Resist dyeing

From Wikipedia, the free encyclopedia
Jump to navigation Jump to search
Processing "nembok", traditional way to make batik tulis (handmade batik)
Indonesian batik fabric

Resist dyeing (resist-dyeing) is a traditional method of dyeing textiles with patterns. Methods are used to "resist" or prevent the dye from reaching all the cloth, thereby creating a pattern and ground. The most common forms use wax, some type of paste made from starch or mud,[1] or a mechanical resist that manipulates the cloth such as tying or stitching. Another form of resist involves using a chemical agent in a specific type of dye that will repel another type of dye printed over the top. The best-known varieties today include tie-dye and batik.

Basic methods[edit]

Wax or paste: melted wax or some form of paste is applied to cloth before being dipped in dye. Wherever the wax has seeped through the fabric, the dye will not penetrate. Sometimes several colors are used, with a series of dyeing, drying, and waxing steps. The wax may also be applied to another piece of cloth to make a stencil, which is then placed over the cloth, and dye applied to the assembly; this is known as resist printing.[2]

Stencils: a stencil is placed over the fabric where it is to be shielded from ink, similar to how screen prints are made.

Mechanical: the cloth is tied, stitched, or clamped using clothespegs or wooden blocks to shield areas of the fabric.

Chemical: a modern textile printing method, commonly achieved using two different classes of fiber reactive dyes, one of which must be of the vinyl sulfone type. A chemical-resisting agent is combined with dye Type A, and printed using the screenprint method and allowed to dry. A second dye, Type B, is then printed overtop. The resist agent in Type A chemically prevents Type B from reacting with the fabric, resulting in a crisp pattern/ground relationship.[3]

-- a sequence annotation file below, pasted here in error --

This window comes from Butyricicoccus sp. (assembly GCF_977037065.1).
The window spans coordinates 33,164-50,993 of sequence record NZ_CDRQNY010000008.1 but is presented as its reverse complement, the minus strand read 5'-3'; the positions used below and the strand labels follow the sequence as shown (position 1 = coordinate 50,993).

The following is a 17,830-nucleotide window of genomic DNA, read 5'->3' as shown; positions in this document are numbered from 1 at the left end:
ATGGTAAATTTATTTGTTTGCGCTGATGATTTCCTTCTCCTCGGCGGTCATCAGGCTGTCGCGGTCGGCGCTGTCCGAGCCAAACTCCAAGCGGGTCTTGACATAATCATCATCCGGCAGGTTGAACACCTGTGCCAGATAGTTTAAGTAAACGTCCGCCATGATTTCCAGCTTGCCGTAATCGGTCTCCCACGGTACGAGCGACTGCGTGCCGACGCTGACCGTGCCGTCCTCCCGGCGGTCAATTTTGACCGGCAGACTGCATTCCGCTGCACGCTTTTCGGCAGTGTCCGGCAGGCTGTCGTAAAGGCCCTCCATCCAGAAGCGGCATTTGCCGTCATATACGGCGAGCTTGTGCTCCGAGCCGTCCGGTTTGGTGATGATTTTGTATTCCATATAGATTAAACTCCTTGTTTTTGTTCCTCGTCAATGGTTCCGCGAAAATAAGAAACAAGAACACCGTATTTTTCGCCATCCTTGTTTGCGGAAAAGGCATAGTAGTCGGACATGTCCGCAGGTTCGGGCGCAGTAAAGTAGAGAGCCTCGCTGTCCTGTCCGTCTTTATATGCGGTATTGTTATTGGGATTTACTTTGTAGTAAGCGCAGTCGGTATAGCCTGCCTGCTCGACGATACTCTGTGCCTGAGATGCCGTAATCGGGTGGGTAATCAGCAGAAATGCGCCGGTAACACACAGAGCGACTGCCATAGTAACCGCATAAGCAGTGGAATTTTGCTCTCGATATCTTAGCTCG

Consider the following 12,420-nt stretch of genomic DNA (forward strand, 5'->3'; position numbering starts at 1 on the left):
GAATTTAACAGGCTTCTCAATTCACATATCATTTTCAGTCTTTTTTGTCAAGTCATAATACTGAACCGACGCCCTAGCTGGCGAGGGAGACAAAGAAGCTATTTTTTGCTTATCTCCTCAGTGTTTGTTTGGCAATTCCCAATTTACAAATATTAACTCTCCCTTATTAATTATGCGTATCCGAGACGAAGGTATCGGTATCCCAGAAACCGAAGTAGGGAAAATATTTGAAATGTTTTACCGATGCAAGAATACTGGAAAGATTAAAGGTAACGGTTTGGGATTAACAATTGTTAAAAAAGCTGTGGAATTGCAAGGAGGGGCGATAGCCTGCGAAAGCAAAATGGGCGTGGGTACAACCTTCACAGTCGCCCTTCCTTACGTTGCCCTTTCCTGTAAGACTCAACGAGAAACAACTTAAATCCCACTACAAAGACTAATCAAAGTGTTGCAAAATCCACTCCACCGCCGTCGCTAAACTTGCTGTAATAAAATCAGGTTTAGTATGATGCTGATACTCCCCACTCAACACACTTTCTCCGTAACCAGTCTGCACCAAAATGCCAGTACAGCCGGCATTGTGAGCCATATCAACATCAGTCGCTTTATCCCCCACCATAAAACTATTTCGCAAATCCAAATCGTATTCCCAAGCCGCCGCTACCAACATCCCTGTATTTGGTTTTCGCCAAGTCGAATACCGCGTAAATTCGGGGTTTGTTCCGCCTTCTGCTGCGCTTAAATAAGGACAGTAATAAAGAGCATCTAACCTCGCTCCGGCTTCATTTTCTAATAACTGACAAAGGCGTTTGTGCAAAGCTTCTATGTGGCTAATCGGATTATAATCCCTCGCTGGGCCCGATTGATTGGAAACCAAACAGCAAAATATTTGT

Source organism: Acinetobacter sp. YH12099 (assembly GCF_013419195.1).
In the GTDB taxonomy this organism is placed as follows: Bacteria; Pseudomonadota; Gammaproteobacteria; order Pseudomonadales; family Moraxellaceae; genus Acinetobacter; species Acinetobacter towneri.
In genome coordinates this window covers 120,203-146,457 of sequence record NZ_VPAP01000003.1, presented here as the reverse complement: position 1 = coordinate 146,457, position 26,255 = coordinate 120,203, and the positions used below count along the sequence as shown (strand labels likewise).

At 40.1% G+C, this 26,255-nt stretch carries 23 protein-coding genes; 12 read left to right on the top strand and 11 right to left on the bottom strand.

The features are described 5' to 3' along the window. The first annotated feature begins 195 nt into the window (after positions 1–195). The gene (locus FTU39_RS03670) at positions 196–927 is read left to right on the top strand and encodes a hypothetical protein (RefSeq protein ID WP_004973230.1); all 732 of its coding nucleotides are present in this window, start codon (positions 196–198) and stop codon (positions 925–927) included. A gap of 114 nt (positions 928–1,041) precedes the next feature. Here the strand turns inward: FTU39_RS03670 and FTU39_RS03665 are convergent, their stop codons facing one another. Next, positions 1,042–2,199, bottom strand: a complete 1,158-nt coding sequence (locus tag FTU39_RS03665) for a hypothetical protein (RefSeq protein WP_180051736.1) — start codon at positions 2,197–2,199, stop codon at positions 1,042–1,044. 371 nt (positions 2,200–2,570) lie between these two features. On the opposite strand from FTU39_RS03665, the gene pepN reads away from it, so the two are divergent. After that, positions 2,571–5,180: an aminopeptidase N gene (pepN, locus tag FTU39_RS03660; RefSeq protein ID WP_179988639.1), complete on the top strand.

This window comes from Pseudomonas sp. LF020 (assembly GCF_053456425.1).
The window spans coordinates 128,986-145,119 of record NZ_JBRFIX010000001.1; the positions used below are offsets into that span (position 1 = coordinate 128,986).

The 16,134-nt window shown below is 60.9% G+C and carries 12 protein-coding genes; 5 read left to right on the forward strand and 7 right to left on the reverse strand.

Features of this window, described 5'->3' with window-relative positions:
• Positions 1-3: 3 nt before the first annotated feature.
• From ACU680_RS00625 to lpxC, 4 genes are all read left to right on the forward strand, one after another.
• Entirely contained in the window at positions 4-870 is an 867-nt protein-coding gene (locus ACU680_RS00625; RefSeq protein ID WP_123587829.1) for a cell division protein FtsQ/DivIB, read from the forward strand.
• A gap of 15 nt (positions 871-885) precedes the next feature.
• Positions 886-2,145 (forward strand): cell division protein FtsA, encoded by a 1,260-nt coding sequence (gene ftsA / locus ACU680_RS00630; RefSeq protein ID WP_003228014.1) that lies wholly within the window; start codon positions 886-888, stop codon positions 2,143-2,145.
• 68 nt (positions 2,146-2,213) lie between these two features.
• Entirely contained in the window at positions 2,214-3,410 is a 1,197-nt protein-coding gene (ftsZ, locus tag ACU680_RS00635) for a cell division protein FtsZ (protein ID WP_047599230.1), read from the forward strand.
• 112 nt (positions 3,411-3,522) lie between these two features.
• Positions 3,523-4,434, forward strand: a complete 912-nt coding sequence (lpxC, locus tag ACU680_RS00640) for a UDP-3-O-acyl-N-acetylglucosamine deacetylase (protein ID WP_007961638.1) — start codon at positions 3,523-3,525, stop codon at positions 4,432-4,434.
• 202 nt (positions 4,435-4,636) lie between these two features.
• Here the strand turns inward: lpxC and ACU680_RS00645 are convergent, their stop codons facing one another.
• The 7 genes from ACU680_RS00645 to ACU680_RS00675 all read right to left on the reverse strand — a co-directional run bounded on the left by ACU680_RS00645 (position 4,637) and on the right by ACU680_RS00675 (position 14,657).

Resist dyeing has been very widely used in Eurasia and Africa since ancient times. The first discoveries of pieces of linen was from Egypt and date from the fourth century AD. Cloth, used for mummy wrappings, was coated with wax, scratched with a sharp stylus, and dyed with a mixture of blood and ashes. After dyeing the cloth was washed in hot water to remove the wax. In Asia, this technique was practiced in China during the Tang dynasty (618–907 AD), in India and Japan in the Nara period (645–794 AD). In Africa it was originally practiced by the Yoruba people in Nigeria, and the Soninke and Wolof in Senegal.[1]

Traditions using wax or paste[edit]

Rōketsuzome printing wheels at Roketsuzome Yamamoto, Kyoto.

Traditions using tying or stitching[edit]

Traditions using printing[edit]

  • Japan- Katagami and Bingata with stencils
  • China – about 500 AD the jia xie method for dyeing (usually silk) using wood blocks was invented. An upper and a lower block is made, with carved out compartments opening to the back, fitted with plugs. The cloth, usually folded a number of times, is inserted and clamped between the two blocks. By unplugging the different compartments and filling them with dyes of different colours, a multi-coloured pattern can be printed over quite a large area of folded cloth.[4]

Other traditions[edit]

A mix of modern and traditional Ukrainian pysanky

See also[edit]


  1. ^ a b c "Batik in Africa". The Batik Guild. Retrieved April 29, 2014.
  2. ^
  3. ^ "Vinyl Sulfone Fiber Reactive Dyes: Using Remazol Dyes for Chemical Resist Dyeing". All About Hand Dyeing. September 30, 2011. Retrieved April 13, 2016.
  4. ^ Shelagh Vainker in Anne Farrer (ed), "Caves of the Thousand Buddhas" , 1990, British Museum publications, ISBN 0-7141-1447-2